25 November 2020
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5 things you need to know today

Switzer Daily
5 November 2020

1. Comedian’s view on US election

As US Election Day came and went without a clear winner, CNN reports that late-night comedians struck a resilient note and urged audiences to settle in for a long democratic slog. “Well, folks, it looks like we've reached the end of the show and we still don't know who won,” Stephen Colbert said, wrapping up his live election night special. On the Showtime special, "Election Night 2020: Democracy's Last Stand: Building Back America Great Again Better 2020,” Colbert said that the country is waiting to see whether it will get the president it has been hoping for: "a boring president.” “I'm going to say something a little controversial, so don't get mad at me,” Colbert told viewers. “It's actually a good thing we don't know who won yet.”

2. Kiwi author criticises Maori tattoo

Kiwi author Olivia Pierson’s book has been pulled from an online store after she criticised the foreign affairs minister's traditional Maori tattoo. According to the BBC report, Pierson tweeted that facial tattoos on a female diplomat was "ugly and uncivilised" and this sparked anger and calls for her book to be pulled. Nanaia Mahuta is the first female MP in New Zealand to have a Maori facial tattoo. In response, prominent New Zealand online retailer Mighty Ape said it had withdrawn her book and "would not be making it available again". 

3. 5 reasons Aussie businesses miss out on innovation

A new report from Australia’s national science agency, CSIRO, has found that while Australian investment in science and technology for disease preparedness has driven a strong response to COVID-19, there are still fundamental barriers to innovation adoption. The Value of science and technology report identified five key barriers to realising value from innovation as well as suggesting several solutions, based on interviews with private and public sector leaders and extensive analysis of trends in the Australian economy. The barriers are:

  1. Declining innovation investment: Business investment in innovation has declined 30 per cent in the past decade as businesses seek long-term clarity on what to invest in and are instead investing smaller amounts on shorter-term goals.
  2. Poor research commercialisation: While Australia is home to world-class researchers, we struggle to commercialise breakthroughs in the lab into innovative products in market, exacerbated by a cultural aversion to risk and low collaboration between research and industry.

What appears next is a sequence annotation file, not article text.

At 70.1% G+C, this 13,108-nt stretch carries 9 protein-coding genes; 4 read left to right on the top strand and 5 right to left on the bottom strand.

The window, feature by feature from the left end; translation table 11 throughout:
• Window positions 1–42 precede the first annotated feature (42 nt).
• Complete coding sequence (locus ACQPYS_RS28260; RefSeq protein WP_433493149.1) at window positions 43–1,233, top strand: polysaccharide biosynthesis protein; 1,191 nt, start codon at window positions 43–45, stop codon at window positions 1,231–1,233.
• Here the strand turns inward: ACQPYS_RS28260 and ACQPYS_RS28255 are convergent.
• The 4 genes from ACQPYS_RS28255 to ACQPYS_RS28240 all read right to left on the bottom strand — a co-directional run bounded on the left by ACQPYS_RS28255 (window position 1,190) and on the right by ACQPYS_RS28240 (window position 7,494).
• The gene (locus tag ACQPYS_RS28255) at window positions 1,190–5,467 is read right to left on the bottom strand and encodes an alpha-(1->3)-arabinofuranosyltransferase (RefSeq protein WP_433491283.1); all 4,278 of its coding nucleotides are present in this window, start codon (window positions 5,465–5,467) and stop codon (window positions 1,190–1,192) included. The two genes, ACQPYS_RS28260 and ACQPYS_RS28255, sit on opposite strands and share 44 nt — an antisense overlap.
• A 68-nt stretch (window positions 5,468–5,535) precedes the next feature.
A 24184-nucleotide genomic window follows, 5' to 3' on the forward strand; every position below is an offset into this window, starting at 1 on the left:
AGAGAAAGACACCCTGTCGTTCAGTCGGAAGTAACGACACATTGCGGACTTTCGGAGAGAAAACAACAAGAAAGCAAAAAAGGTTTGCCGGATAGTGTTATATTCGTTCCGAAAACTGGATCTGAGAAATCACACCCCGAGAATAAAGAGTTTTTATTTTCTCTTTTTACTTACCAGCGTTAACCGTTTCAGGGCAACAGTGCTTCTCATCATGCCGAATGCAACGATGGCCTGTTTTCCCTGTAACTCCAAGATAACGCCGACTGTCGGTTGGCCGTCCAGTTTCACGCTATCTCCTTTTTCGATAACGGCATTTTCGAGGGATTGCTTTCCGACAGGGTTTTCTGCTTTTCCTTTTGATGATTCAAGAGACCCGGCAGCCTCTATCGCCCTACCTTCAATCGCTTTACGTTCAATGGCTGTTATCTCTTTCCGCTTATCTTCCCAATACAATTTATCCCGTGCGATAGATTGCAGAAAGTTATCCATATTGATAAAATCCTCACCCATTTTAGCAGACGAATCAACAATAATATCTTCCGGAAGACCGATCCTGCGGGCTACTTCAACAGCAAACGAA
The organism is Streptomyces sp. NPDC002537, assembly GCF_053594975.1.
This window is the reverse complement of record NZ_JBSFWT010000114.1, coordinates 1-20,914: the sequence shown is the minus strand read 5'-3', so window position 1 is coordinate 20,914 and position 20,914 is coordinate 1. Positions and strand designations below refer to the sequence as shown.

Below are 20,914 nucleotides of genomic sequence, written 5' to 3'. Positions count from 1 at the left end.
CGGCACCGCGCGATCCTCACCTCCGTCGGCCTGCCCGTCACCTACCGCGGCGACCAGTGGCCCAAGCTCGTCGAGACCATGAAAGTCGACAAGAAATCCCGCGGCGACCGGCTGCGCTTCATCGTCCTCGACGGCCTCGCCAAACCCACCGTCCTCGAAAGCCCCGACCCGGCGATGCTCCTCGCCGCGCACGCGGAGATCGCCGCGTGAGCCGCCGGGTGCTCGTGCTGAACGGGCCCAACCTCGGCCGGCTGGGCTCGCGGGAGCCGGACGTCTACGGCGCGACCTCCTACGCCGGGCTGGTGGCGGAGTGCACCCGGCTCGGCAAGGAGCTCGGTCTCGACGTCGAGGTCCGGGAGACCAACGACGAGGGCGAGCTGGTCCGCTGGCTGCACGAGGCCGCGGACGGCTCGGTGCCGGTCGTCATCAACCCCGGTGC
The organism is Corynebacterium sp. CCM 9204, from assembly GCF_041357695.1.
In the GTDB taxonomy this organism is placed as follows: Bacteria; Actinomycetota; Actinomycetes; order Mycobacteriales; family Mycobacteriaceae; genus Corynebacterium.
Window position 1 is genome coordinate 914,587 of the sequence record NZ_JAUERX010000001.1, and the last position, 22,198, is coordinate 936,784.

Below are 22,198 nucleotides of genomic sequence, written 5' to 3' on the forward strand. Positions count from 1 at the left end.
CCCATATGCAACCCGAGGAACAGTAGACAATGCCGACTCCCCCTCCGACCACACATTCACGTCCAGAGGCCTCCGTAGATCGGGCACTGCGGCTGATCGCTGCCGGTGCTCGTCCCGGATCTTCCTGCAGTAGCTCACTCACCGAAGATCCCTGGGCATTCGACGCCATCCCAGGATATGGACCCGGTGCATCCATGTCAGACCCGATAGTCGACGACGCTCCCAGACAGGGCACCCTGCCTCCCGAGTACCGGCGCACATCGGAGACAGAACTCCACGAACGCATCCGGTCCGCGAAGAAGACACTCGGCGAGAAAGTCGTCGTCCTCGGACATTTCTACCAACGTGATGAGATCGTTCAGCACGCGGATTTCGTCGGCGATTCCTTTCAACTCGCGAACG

3. Skills gap: Australian education is high quality by international standards, but we don’t have a culture of ongoing training for employees outside of formal education.
  4. Resistant to overseas ideas: Businesses invest in keeping up with competitors in Australia, but rarely keep up with overseas competitors, placing us behind them on customer value and productivity gains.
  5. Wariness of new technologies: Investing in innovation can be seen as the road to automating jobs, widening the gap between the most profitable and least profitable businesses, and resulting in big royalties for a few but bigger losses for others.

4. Parrot saves man from fire

A Brisbane man says he was able to survive a late-night house fire yesterday in Kangaroo Point after his pet parrot roused him from bed. Anton Nguyen had been fast asleep when he heard a bang. "Eric - my parrot - he started to yell so I woke up and I smelled a bit of smoke," he told the ABC. "I grabbed Eric, opened the door and looked to the back of the house and saw some flames... and so I took off and bolted downstairs." By the time firefighters arrived the house was engulfed in flames. It took four crews over an hour to contain the blaze. Mr Nguyen, who lives alone, said he had escaped with the bird and a bag, and suffered no injuries.

5. Post-election rally for US stock market

There were big gains for Wall Street overnight which saw the Dow Jones climb 367.63 or 1.34% to 27,847.66, the S&P 500 rise 74.28 points or 2.20% to 3,443.44 and the Nasdaq surge 430.21 points or 3.85% to 11,590.78.

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